h1

The 13th Carnival of the Radical Feminists

April 21, 2008

The Thirteenth Carnival of the Radical Feminists is up and Anji has done a fantastic job.

I personally have to register my concern that an article advocating stem cell research was included in this month’s carnival, as I know that many (most?) radical feminists are opposed to the harvesting of eggs from women’s bodies which is necessary for stem cell research. Women have died from the egg extraction proceedure and there are real concerns that in the future women will be paid to sell their bodies out as egg factories in order to satiate man’s desire to control life, death and reproduction. For more information about this issue go to the Hands Off Our Ovaries website and sign the manifesto. Because women’s lives are not playthings for masculinist scientists.

Although I have problems with this one blog post, I take no issue with this edition of carnival or with Anji. I think she has done a wonderful job and I am amazed that she has been able to produce it on time despite having a young child and various other things going on in her life. Kudos to you sister.

5 comments

  1. Thanks! I forwarded your comment to Cru, as I don’t know a huge amount about any of it. The concern you raise is a valid and worrying one indeed. :/


  2. I don’t know a huge amount about any of it.

    I think this is really the problem. The debate is seen as one between religious fundimentalists and rational scientists and feminists get totally ignored. As I said on your blog, I have supported science over religion in the past re. RU486 little knowing that feminists were opposed to the abortion drug as it had serious, serious effects on women’s health. In reality, neither scientists nor religious types have women’s interests at heart and they both use us as pawns in their little power games. 😦


  3. How interesting. I really thought stem cell research was very cool/interesting. I always had this notion that the women giving the cells were treated well, and that it was their free choice but now that you bring it up like that, it seems obvious that there’d be messy, sticky, painful issues there.

    N’if it did become a thing where women got paid for it, which women would do it? In the vast majority of cases it would be the economically disadvantaged.

    Ooooh.


  4. How many stem cells for research is from eggs donated specifically for the purpose? (not stirring, I don’t know). Some, at least, are sourced from embryos that would otherwise be discarded; and new techniques are being developed to make somatic cells into stem cells.

    Cruella’s article specifically identifies the problem with egg donation, and talks about a technique using bovine egg cells (again, controversial, but in a different way).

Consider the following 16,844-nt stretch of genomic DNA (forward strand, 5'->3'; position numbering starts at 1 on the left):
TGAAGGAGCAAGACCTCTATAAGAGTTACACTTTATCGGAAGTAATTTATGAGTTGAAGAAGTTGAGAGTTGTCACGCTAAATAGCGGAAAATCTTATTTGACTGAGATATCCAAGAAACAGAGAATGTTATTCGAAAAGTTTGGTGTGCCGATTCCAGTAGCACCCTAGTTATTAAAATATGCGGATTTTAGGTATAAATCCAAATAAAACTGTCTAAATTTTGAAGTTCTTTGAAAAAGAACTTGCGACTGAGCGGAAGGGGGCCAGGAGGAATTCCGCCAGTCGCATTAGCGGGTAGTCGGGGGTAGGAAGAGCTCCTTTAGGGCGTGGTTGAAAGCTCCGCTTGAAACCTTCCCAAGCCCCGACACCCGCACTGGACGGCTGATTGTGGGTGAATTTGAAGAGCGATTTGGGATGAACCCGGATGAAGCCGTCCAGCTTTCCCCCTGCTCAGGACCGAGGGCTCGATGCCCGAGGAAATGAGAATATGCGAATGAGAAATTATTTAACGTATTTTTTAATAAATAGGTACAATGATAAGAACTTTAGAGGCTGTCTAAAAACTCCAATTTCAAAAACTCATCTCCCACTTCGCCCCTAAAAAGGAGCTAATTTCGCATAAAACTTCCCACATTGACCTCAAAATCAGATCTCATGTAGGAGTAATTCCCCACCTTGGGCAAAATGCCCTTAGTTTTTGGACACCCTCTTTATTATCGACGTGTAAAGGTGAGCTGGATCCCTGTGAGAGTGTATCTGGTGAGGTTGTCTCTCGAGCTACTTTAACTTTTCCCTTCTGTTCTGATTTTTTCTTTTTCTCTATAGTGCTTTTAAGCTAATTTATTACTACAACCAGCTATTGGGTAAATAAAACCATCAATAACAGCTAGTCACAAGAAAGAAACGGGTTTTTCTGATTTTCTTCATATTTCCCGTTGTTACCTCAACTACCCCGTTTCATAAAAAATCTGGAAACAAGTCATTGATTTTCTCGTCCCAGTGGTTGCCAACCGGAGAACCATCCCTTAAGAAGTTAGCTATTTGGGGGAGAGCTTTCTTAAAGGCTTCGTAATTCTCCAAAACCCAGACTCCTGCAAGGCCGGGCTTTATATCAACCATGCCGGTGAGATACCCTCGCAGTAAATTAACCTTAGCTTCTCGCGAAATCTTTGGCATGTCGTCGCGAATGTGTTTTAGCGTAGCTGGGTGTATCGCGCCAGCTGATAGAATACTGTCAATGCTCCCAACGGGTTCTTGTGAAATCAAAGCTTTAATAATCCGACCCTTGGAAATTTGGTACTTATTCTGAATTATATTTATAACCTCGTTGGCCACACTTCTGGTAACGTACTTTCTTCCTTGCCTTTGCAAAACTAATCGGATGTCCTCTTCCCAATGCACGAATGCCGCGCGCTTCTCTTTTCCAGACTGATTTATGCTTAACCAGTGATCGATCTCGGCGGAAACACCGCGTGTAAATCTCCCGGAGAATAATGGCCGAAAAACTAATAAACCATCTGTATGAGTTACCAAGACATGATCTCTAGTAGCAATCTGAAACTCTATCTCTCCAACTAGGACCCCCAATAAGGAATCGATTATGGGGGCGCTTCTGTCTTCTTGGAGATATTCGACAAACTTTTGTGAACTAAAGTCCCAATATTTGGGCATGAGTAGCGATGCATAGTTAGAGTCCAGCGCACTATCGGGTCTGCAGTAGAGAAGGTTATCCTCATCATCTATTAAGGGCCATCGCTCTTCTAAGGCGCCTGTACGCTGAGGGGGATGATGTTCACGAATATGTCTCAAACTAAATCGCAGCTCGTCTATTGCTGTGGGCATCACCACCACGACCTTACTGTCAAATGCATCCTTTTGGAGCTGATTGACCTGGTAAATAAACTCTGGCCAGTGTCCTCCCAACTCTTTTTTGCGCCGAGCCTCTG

There has recently been some interest in stem cells in breastmilk – and nowhere near enough attention has been paid in the feminist community to the issues with commercial breastmilk mining and patenting. I’ve written a little about it, in relation to the biotech firm Prolacta (which is pretending to be a milk bank and charitable organisation); Valerie McClain’s blog is a rich source of information on current attempts to assert ownership over women’s milk.


  5. There was a scheme running in the UK last year where women going for IVF were being offered half-price treatment if they agreed to some of their eggs being used for this stem-sell research. Which is basically pay the women for their eggs, which as I understand it, is actually illegal in the UK. I blogged about it at the time, but the blog it was on is now deleted.

    When you start to think about it, this whole issue very quickly gets very complicated and it’s easy to find yourself out of your depth as a lot of the debates use jargon/scientific language etc. – which also acts as a barrier to proper debate among us ‘lesser mortals’.

    The case where women are offered cut-price IVF if they ‘donate’ some of their eggs to research is extremely exploitative of desperate women. I know from experience that by the time you come to consider IVF, you have tried every other possible avenue, and usually endured years and years of infertility, along with the stress, depression etc which that brings. We had just been referred for IVF treatment when, by some miracle, I became pregnant naturally, and thus no longer needed it, but if we had been offered half-price treatment, we would have had virtually no choice but to take it, as IVF is very expensive and in the UK at the moment you are only entitled to 1 free cycle on the NHS (success rate for the 1st cyle is around 15%) – Therefore I would have become one of those women who was so cynically exploited by the researchers, but I wouldn’t have cared because the possibility of having a baby out-weighs all other considerations:- something which the researchers are all too aware off, which is how it is so easy for them to exploit women in that situation.

    Sorry, I’m going on a bit – I may have to blog about this again! x



Leave a Reply

Fill in your details below or click an icon to log in:

WordPress.com Logo

You are commenting using your WordPress.com account. Log Out / Change )

Twitter picture

You are commenting using your Twitter account. Log Out / Change )

Facebook photo

You are commenting using your Facebook account. Log Out / Change )

Google+ photo

You are commenting using your Google+ account. Log Out / Change )

Connecting to %s

%d bloggers like this: